Skip to main content

A Quick Guide to Iranian Wine (and What You Can Get in the U.S.)

Way, way back, the city of Shiraz was a place known for its wine. The vibrant Iranian town produced and enjoyed a fair bit of the stuff, gaining a vast reputation for fermented fruit.

The Persian region is home to some of the oldest evidence of enology on the planet. Vessels caked in tartaric acid, a byproduct of winemaking, have been found that date back to 5400 BC. They were discovered in the Zagros Mountains, the rugged range of peaks that makes up Iran’s western border.

Related Videos

Such rich history means plenty of corresponding mythology. One of the best tales involves a heartbroken girl rejected by the king. Suicidal, she ate rotten table grapes, seeking to end her life. As you might guess, she survived, and even got a little drunk. She reported her findings to the king and a glorious wine scene was born.

It’s estimated that until the revolution of 1979, as many as 300 wineries operated within Iran’s borders. Today, the industry is mostly forbidden, save for a few non-Muslim operations. However, there are almost certainly a few clandestine operations (producers, importers, etc.) as well, given that some reports say Iranians still drink a modest amount of wine per year, illegal as it may be. And there are the reports of the well-to-do, partying on weekends and even making some of their own wine at home.

So while the wine scene has been very limited in Iran for the last 41 years, the region as a whole over the course of civilization has largely embraced the stuff. It shows up in old paintings and literature (although the word wine has been outlawed in modern writing). And it makes sense, given the climate and elevation. Shiraz is set up quite high, giving it favorable diurnal shifts and a good grape-growing aspect.

While some suggest that today’s Shiraz wine (made from Syrah) owes its name in part to the historic central Iranian city, there’s not much to the claim. In fact, much of the wine that indigenous to the Shiraz area and enjoyed by its people was white, ranging from dry to sweet. It was typically fermented in amphora, both commercially and by families at home.

It’s pretty much impossible to taste anything alcoholic that’s made in Iran today. There are rumors of renegade winemakers smuggling Iranian-grown fruit across borders and making small amounts to be shipped to select spots, but very little evidence to back that up. Fortunately, there are other creative ways to taste a bit of the Persian tradition. Several wineries in the States were launched by Iranians and look to craft something that honors their homeland, not to mention its prehistoric relationship with wine.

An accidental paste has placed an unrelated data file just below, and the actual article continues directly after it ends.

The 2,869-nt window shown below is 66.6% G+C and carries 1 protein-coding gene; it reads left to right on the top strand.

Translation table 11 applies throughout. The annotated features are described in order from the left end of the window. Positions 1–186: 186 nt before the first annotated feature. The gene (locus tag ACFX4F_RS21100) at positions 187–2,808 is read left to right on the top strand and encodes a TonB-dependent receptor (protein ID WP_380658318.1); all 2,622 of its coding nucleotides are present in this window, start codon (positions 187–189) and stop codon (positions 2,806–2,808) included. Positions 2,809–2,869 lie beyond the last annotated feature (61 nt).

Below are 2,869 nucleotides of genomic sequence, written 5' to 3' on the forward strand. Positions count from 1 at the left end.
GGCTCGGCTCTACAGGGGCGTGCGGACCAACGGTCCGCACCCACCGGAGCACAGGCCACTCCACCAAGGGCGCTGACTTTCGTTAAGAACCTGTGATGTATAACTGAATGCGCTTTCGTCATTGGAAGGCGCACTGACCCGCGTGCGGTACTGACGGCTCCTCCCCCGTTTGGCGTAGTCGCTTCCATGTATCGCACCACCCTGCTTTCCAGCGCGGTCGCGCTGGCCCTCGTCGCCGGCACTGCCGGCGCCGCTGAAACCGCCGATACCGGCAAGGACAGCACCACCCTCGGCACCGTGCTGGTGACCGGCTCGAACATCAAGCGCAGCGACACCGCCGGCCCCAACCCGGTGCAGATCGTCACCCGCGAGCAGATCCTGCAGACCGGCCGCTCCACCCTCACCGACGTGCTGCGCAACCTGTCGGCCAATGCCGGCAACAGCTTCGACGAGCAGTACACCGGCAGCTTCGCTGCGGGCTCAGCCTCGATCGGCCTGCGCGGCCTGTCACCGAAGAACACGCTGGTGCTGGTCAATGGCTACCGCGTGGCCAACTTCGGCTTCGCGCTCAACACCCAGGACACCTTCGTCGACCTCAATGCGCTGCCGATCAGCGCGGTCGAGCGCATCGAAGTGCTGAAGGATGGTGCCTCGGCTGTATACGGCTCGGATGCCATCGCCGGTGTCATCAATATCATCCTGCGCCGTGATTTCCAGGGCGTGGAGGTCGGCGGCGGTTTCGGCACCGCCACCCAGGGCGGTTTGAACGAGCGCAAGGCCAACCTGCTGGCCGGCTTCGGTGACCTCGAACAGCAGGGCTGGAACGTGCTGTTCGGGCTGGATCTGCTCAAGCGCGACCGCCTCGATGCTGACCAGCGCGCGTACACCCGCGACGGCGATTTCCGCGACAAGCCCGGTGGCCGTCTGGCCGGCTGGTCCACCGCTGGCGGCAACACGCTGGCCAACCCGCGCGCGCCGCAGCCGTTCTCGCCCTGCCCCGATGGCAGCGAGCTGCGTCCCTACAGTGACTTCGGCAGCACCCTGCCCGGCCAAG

A few to look out for:



This California operation wears its Iranian heritage proudly, including Persian architecture at its winery and tasting room. Run by Darioush and Shahpar Khaledi, the eponymous outfit specializes in Syrah, Pinot Noir, Merlot, Cab Franc, Chardonnay, and more. 



Based in the Willamette Valley, Maysara was started by the Momtazi family, originally from Iran. The winery looks after a celebrated biodynamic vineyard in the McMinnville AVA and makes fantastic Riesling, as well as Pinot Gris, and Pinot Noir. 

Azari Vineyards

Azari Vineyards

Set in the beautiful Petaluma Gap of northern California, this label was started by Iranian-born Kamal and Parichehr Azari in the late 1980s. Azari Vineyards focuses on Pinot Noir, Syrah, Petite Syrah, Riesling, and some Cabernet Sauvignon.

Fazeli Cellars

Fazeli Cellars

Fazeli is situated in the sunny Temecula region of southern California. The label began with its first vintage in 2006, led by Persian owner Bizhan Fazeli. The wine program is based around Syrah but is quite expansive, including some dessert wines, whites, Can Franc, Sinsaut, and more.

Editors' Recommendations

Is erythritol harmful? What a dietitian says new data means for your Keto diet
Erythritol is common in many keto foods - what does that mean for your health?
erythritol in keto diet advice